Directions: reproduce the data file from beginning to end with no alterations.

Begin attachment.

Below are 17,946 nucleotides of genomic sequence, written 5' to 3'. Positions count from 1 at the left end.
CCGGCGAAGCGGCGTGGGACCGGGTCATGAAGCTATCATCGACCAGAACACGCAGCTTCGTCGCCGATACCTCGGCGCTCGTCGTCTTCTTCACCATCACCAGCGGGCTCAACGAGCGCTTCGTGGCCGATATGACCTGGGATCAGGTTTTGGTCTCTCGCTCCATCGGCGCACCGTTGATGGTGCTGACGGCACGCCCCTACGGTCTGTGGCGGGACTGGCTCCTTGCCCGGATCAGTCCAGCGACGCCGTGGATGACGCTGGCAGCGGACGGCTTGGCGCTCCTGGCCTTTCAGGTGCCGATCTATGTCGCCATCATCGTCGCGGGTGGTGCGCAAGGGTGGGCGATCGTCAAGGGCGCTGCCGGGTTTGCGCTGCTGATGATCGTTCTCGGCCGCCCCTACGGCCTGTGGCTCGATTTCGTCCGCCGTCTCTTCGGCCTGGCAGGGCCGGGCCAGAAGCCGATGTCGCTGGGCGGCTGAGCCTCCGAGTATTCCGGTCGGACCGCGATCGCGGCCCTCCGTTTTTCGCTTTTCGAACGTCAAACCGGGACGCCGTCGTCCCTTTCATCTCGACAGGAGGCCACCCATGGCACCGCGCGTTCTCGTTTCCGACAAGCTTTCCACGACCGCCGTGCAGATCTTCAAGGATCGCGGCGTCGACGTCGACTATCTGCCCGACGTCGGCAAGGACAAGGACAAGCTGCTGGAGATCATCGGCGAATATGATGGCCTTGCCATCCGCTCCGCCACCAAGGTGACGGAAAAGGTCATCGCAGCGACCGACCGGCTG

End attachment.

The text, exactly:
Below are 17,946 nucleotides of genomic sequence, written 5' to 3'. Positions count from 1 at the left end.
CCGGCGAAGCGGCGTGGGACCGGGTCATGAAGCTATCATCGACCAGAACACGCAGCTTCGTCGCCGATACCTCGGCGCTCGTCGTCTTCTTCACCATCACCAGCGGGCTCAACGAGCGCTTCGTGGCCGATATGACCTGGGATCAGGTTTTGGTCTCTCGCTCCATCGGCGCACCGTTGATGGTGCTGACGGCACGCCCCTACGGTCTGTGGCGGGACTGGCTCCTTGCCCGGATCAGTCCAGCGACGCCGTGGATGACGCTGGCAGCGGACGGCTTGGCGCTCCTGGCCTTTCAGGTGCCGATCTATGTCGCCATCATCGTCGCGGGTGGTGCGCAAGGGTGGGCGATCGTCAAGGGCGCTGCCGGGTTTGCGCTGCTGATGATCGTTCTCGGCCGCCCCTACGGCCTGTGGCTCGATTTCGTCCGCCGTCTCTTCGGCCTGGCAGGGCCGGGCCAGAAGCCGATGTCGCTGGGCGGCTGAGCCTCCGAGTATTCCGGTCGGACCGCGATCGCGGCCCTCCGTTTTTCGCTTTTCGAACGTCAAACCGGGACGCCGTCGTCCCTTTCATCTCGACAGGAGGCCACCCATGGCACCGCGCGTTCTCGTTTCCGACAAGCTTTCCACGACCGCCGTGCAGATCTTCAAGGATCGCGGCGTCGACGTCGACTATCTGCCCGACGTCGGCAAGGACAAGGACAAGCTGCTGGAGATCATCGGCGAATATGATGGCCTTGCCATCCGCTCCGCCACCAAGGTGACGGAAAAGGTCATCGCAGCGACCGACCGGCTG